As to whether to use rim-shots or not, for meself I only use them in a tune or two that’ve already got that sort of beat

\())

\

Re: Would A Bodhran Player Be Mad If they learnt a few tunes first !

rim-shots !! ooh-er missus

Jonathan, do what yer comfortable with and stop asking permission.

the music ‘you’ play is about ‘you’ …do your own thing and don’t, (like so many people do) copy others.


it seems today, that evryone copies or adopts styles, including the ‘big bands’ (people accuse Danu of copying Bothy Band and rightly so!)

i think the likes of Johnny Doherty and Ed Reevey just did what came natural and thats what makes them great. it would be nice to see young musicians drawing from their experience and putting it into the music they play ! whats wrong with saying your Bodhrán playing is influenced by ‘Public Image’ or ‘The Pixies’ ..or your bouzouki playing is influenced by ‘the Jam’ or ”the Wonderstuff’ i’m sure it would make for more interesting conversations in sessiopns rather than talking about dead people.

Johnny Boy; Rim Shot till your Hearts Content , if you believe in it then no-one has any right to complain.

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"sessiopns" ??? god knows?

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Excuse me, though there have been several gratuitous comments about whether rimshots are a good idea or not, the question was, "is it okay to rimshot on a borrowed instrument." The fact that Johnathan felt it necessary to ask might tip him off that probably it’s safer not to. If a bodhran player who loaned an instrument didn’t want it played in a manner that might endanger in any way the instrument, hopefully they wouldn’t loan it at all, but if they’re kind enough to do so, they *would* have a right to complain anyway — it’s their instrument. Good on Johnathan for asking.

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zina is that an "excuse me" to me?

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Yup — in regards to the "if you believe in it then no-one has any right to complain." Let’s try not to get Johnathan shot, or at least mildly mauled, during his visit, yeah? *grin*

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Bolleaux ..people can and should do what they want.

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Not with someone else’s instrument.

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sorry yes ur right, missed that bit ..sorry

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Zina, and yes, I would like to come back from N.S in one piece. =D

Johnathan

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Another pretender to the throne.
PP

Re: Would A Bodhran Player Be Mad If…

This is not a rim shot this is playing on the wood a rim shot is a completly different technique ehich is hitting the edge of the drum where skin meets wood not like this which is hitting the wood there is a big difference and this is also a rare techique I use it too.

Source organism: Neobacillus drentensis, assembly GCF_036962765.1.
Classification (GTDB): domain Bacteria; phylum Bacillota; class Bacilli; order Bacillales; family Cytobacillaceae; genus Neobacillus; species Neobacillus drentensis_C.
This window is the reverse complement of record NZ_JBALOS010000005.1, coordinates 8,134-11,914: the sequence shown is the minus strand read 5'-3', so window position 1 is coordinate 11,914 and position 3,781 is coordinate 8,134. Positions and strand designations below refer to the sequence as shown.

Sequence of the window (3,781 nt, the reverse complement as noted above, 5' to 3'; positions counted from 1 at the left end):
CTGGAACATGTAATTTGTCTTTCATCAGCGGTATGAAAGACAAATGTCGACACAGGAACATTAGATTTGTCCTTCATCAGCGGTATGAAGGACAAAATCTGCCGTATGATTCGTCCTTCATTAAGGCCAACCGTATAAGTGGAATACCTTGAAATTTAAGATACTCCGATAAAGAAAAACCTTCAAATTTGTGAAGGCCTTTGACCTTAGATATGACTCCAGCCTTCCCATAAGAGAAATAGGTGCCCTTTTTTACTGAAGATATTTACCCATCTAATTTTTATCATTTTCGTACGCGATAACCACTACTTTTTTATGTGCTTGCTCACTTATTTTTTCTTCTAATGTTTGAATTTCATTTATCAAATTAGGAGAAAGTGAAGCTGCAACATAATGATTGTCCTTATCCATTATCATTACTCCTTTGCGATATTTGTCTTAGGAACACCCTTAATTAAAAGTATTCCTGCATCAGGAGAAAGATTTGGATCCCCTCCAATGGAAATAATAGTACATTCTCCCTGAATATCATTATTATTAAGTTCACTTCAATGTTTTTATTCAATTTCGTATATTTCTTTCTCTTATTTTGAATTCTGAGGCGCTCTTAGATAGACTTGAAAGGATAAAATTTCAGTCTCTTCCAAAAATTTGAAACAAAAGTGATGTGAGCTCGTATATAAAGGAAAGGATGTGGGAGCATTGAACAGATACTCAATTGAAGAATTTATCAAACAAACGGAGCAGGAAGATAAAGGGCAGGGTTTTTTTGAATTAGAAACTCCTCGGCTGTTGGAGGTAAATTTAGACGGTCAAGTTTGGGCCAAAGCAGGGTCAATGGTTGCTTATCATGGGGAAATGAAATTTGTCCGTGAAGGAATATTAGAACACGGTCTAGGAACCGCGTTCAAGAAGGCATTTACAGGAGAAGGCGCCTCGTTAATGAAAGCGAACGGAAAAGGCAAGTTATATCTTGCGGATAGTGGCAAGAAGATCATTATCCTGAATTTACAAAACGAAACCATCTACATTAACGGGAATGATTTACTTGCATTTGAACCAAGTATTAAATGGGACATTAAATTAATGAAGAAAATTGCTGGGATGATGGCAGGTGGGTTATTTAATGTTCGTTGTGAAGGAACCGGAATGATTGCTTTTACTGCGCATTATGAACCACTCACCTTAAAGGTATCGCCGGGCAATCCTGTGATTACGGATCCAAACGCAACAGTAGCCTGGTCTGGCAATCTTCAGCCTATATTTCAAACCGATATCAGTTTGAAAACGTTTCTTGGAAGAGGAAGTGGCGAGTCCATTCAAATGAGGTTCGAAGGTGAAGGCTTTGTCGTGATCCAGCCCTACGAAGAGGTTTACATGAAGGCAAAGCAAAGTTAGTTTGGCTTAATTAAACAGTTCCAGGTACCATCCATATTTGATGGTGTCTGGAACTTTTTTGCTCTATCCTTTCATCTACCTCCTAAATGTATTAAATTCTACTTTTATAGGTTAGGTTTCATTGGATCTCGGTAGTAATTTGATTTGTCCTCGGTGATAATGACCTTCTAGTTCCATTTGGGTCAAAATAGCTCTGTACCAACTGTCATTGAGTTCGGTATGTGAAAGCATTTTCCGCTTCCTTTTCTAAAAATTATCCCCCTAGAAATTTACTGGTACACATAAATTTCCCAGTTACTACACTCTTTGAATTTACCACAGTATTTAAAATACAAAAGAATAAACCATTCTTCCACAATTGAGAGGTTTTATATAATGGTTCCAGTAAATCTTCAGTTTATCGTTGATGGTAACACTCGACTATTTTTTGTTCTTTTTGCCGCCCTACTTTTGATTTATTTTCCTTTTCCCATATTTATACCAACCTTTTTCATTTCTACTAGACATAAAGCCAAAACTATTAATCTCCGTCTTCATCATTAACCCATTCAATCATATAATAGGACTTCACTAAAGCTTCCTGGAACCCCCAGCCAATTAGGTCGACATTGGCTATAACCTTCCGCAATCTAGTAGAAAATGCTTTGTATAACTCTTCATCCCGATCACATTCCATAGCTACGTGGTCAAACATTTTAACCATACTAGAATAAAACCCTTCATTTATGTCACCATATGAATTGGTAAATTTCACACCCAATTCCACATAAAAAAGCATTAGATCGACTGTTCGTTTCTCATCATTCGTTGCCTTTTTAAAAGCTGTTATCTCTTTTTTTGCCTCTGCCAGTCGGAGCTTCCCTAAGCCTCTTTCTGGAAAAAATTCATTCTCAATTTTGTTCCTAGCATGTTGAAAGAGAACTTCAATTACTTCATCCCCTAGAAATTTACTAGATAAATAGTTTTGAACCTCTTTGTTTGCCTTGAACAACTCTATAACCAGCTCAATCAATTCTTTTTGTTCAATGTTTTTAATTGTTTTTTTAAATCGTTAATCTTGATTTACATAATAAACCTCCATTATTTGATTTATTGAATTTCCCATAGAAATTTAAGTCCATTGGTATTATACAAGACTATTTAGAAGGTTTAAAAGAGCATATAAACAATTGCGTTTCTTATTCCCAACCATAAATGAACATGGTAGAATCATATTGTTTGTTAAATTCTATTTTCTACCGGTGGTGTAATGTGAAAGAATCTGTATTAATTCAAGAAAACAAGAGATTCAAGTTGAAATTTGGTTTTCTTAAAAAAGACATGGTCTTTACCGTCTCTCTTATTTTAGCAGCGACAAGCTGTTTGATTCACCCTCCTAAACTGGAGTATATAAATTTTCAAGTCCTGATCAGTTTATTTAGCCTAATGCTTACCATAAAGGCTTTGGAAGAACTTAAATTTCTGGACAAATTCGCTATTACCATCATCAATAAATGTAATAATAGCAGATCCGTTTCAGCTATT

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Re: Would A Bodhran Player Be Mad If…

I’m particularly fond of the effect you get when you take the stick and run it over the tops of the nails, to get that "dddddddddddd…." sound in the middle of a reel. Also good for hornpipes, waltzes, jigs, slow airs, mazurkas and barndances.

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Re: Would A Bodhran Player Be Mad If…

Technically speaking, a rim shot is, as unseen mentioned, not the same as just hitting the wood. It’s a snare technique whereby you hit the skin and the rim at the same time. pretty difficult to do with the bodhran as it hasn’t got a raised rim, but the knobbled end of the stick can be used to compensate. Totally different from just hitting the wood or the studs…

Personally I rarely play the rim as it "does your head in" if overdone. Maybe three times in a year will I play a bar on the wood, and it has to be right for the tune - a particularly bland jig, for example.

I don’t think I would ever play like this on someone else’s drum, as some bodhráns are of lesser quality and may not be particularly sturdy, the rim may not fit well, the wood band might not be very dense; all of these are factors in the sound. What you want is a small click, as opposed to a big Thwack. Also, if the skin is thin and has been poorly fixed, or it’s too taut you might find that playing the rim will weaken the skin just there. So I wouldn’t even bother asking someone else if it’s OK unless they’re a very good mate.

Just my lowly opinion…

Conán

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I especially like to play off the rim for jigs (BOOM-bah-bah-CHICK, bah-BOOM-bah-bah-CHICK), because it sounds cool, and variations on jig time are fewer than on reel time. All variations should be used judiciously, though.

Regarding using someone else’s bodhran, since I don’t beat the thing to death, I have never found that playing off the rim increases the rate of wear on the drum. The drum is a percussion instrument, and it is not going to look pristine for very long. Play the way you normally do when you borrow a bodhran.

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Re: Would A Bodhran Player Be Mad If…

Johnathan, A traditional bodhran player will concentrate on playing on the skin part of the instrument. There are numerous sublties of tone and volume that can be achieved by left hand position and pressure on the back of the skin and by using the natural variances in the skin over the surface of the drum.

Having said that I have been tempted to hit the edge of the rim (and even tried the ‘stud scrape’), but never in a public.

If you want to play the ‘wood’ then I have seen a couple of very good players who will take the tipper off the top of the drum and play a few reversals of the tipper directly on the top surface of the rim body. (much easier with a 16" bodhran)

Back to your original question, I would probably not appreciate you ‘abusing’ my $500 tunable bodhran, so if you borrow one treat it like a prized possetion and give it back in the same condition you received it in. If you can’t do that then don’t borrow one and take your own with you. It’s not so big that you can’t carry it.